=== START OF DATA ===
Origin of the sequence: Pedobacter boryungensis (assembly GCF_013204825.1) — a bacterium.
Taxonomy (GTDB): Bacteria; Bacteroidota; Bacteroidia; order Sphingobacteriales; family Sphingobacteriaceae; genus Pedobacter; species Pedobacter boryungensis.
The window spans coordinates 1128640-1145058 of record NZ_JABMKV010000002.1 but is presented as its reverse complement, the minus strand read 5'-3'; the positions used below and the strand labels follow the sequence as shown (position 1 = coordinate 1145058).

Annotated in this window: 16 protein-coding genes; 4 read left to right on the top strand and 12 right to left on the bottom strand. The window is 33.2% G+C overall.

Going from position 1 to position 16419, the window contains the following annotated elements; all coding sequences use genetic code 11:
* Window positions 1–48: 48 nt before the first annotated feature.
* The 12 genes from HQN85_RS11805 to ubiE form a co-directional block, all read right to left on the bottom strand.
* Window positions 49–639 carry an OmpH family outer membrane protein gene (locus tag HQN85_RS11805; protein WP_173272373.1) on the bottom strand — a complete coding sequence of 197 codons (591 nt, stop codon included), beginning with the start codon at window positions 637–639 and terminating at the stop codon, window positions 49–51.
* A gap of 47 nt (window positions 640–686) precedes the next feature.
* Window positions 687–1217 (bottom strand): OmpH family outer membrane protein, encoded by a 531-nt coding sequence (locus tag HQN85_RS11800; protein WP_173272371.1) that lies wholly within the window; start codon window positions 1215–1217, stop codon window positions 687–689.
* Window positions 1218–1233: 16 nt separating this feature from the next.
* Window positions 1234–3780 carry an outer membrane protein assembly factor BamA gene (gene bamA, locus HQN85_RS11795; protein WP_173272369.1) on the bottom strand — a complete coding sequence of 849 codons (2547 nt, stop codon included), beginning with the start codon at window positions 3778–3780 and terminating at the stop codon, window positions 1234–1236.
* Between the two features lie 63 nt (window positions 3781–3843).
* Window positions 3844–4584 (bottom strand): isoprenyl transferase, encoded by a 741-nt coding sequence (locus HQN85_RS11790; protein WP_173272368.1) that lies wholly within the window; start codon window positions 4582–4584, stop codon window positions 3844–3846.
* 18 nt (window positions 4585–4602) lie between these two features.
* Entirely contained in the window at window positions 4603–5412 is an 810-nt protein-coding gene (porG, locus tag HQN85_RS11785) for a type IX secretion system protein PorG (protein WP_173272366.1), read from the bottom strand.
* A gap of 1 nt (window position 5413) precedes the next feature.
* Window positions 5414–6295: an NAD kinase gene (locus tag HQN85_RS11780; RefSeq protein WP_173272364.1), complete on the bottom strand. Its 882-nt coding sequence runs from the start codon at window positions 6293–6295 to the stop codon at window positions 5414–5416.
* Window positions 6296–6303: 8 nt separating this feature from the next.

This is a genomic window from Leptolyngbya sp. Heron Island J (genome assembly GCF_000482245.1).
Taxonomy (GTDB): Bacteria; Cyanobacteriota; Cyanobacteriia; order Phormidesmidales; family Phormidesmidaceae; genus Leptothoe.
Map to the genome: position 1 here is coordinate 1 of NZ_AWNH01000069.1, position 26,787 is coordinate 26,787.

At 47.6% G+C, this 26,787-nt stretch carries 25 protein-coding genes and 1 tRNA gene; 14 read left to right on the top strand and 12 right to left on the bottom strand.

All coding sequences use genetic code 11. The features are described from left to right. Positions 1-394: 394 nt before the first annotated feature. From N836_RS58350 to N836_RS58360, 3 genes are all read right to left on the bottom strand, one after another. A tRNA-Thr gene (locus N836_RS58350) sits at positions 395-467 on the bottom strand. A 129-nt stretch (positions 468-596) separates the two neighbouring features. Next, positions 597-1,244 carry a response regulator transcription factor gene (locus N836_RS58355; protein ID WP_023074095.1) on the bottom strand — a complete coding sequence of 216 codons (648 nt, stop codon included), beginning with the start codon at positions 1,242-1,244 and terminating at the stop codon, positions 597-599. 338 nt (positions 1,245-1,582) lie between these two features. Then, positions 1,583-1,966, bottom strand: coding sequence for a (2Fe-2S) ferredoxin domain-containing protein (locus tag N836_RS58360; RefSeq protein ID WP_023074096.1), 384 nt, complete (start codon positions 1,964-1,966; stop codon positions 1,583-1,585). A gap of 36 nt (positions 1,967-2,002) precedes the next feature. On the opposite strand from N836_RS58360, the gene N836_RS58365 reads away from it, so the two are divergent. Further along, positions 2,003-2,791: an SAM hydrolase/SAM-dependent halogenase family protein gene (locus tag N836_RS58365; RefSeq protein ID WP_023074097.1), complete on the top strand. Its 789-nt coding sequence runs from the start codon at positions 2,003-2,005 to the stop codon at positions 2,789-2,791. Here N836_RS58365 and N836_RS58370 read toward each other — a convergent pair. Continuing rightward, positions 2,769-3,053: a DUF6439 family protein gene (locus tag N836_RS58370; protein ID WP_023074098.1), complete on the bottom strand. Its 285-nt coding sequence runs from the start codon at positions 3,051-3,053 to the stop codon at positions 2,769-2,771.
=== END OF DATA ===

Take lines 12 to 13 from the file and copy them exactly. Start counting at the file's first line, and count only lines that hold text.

* Window positions 1234–3780 carry an outer membrane protein assembly factor BamA gene (gene bamA, locus HQN85_RS11795; protein WP_173272369.1) on the bottom strand — a complete coding sequence of 849 codons (2547 nt, stop codon included), beginning with the start codon at window positions 3778–3780 and terminating at the stop codon, window positions 1234–1236.
* Between the two features lie 63 nt (window positions 3781–3843).